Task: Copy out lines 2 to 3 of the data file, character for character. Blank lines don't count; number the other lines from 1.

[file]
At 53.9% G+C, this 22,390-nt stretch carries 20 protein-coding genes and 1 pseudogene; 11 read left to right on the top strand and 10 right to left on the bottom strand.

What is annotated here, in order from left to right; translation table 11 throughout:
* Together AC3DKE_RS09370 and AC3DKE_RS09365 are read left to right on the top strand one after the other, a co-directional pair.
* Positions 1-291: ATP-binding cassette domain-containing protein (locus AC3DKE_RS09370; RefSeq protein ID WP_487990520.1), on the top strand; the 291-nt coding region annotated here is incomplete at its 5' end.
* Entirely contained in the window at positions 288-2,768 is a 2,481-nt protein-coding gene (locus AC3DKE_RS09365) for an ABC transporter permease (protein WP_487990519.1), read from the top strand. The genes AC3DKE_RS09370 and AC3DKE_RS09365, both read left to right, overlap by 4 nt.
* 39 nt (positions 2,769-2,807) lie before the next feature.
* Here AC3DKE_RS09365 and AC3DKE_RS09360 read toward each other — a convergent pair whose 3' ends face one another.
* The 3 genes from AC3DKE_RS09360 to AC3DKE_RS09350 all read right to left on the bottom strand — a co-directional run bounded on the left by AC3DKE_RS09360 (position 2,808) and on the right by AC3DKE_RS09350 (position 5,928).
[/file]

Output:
What is annotated here, in order from left to right; translation table 11 throughout:
* Together AC3DKE_RS09370 and AC3DKE_RS09365 are read left to right on the top strand one after the other, a co-directional pair.